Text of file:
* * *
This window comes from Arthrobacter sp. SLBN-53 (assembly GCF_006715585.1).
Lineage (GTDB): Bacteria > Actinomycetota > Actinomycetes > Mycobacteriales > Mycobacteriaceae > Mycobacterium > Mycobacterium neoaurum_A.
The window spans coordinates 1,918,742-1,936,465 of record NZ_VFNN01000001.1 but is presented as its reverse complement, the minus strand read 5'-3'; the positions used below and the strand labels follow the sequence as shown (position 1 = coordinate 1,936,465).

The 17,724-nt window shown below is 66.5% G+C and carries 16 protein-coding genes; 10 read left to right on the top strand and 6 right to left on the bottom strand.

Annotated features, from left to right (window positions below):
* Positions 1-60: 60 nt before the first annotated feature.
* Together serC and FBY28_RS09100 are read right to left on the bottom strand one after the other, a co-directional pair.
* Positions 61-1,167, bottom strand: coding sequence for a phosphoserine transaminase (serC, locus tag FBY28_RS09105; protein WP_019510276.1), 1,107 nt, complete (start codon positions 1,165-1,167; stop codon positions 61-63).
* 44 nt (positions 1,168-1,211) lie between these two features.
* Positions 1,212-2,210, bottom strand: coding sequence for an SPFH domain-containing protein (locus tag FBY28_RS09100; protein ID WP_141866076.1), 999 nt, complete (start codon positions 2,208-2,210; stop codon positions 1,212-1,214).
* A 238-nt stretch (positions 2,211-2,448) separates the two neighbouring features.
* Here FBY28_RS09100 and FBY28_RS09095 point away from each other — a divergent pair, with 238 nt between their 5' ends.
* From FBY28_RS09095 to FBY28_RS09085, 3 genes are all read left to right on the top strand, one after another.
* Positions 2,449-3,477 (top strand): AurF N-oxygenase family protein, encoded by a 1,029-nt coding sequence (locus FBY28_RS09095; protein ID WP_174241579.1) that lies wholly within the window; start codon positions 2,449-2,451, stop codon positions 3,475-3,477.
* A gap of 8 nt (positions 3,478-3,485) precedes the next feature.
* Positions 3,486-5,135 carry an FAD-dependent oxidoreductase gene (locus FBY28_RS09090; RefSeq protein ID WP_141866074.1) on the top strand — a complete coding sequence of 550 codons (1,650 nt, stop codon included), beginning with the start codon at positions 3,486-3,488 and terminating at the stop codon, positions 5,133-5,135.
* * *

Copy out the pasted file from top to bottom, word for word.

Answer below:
This window comes from Arthrobacter sp. SLBN-53 (assembly GCF_006715585.1).
Lineage (GTDB): Bacteria > Actinomycetota > Actinomycetes > Mycobacteriales > Mycobacteriaceae > Mycobacterium > Mycobacterium neoaurum_A.
The window spans coordinates 1,918,742-1,936,465 of record NZ_VFNN01000001.1 but is presented as its reverse complement, the minus strand read 5'-3'; the positions used below and the strand labels follow the sequence as shown (position 1 = coordinate 1,936,465).

The 17,724-nt window shown below is 66.5% G+C and carries 16 protein-coding genes; 10 read left to right on the top strand and 6 right to left on the bottom strand.

Annotated features, from left to right (window positions below):
* Positions 1-60: 60 nt before the first annotated feature.
* Together serC and FBY28_RS09100 are read right to left on the bottom strand one after the other, a co-directional pair.
* Positions 61-1,167, bottom strand: coding sequence for a phosphoserine transaminase (serC, locus tag FBY28_RS09105; protein WP_019510276.1), 1,107 nt, complete (start codon positions 1,165-1,167; stop codon positions 61-63).
* 44 nt (positions 1,168-1,211) lie between these two features.
* Positions 1,212-2,210, bottom strand: coding sequence for an SPFH domain-containing protein (locus tag FBY28_RS09100; protein ID WP_141866076.1), 999 nt, complete (start codon positions 2,208-2,210; stop codon positions 1,212-1,214).
* A 238-nt stretch (positions 2,211-2,448) separates the two neighbouring features.
* Here FBY28_RS09100 and FBY28_RS09095 point away from each other — a divergent pair, with 238 nt between their 5' ends.
* From FBY28_RS09095 to FBY28_RS09085, 3 genes are all read left to right on the top strand, one after another.
* Positions 2,449-3,477 (top strand): AurF N-oxygenase family protein, encoded by a 1,029-nt coding sequence (locus FBY28_RS09095; protein ID WP_174241579.1) that lies wholly within the window; start codon positions 2,449-2,451, stop codon positions 3,475-3,477.
* A gap of 8 nt (positions 3,478-3,485) precedes the next feature.
* Positions 3,486-5,135 carry an FAD-dependent oxidoreductase gene (locus FBY28_RS09090; RefSeq protein ID WP_141866074.1) on the top strand — a complete coding sequence of 550 codons (1,650 nt, stop codon included), beginning with the start codon at positions 3,486-3,488 and terminating at the stop codon, positions 5,133-5,135.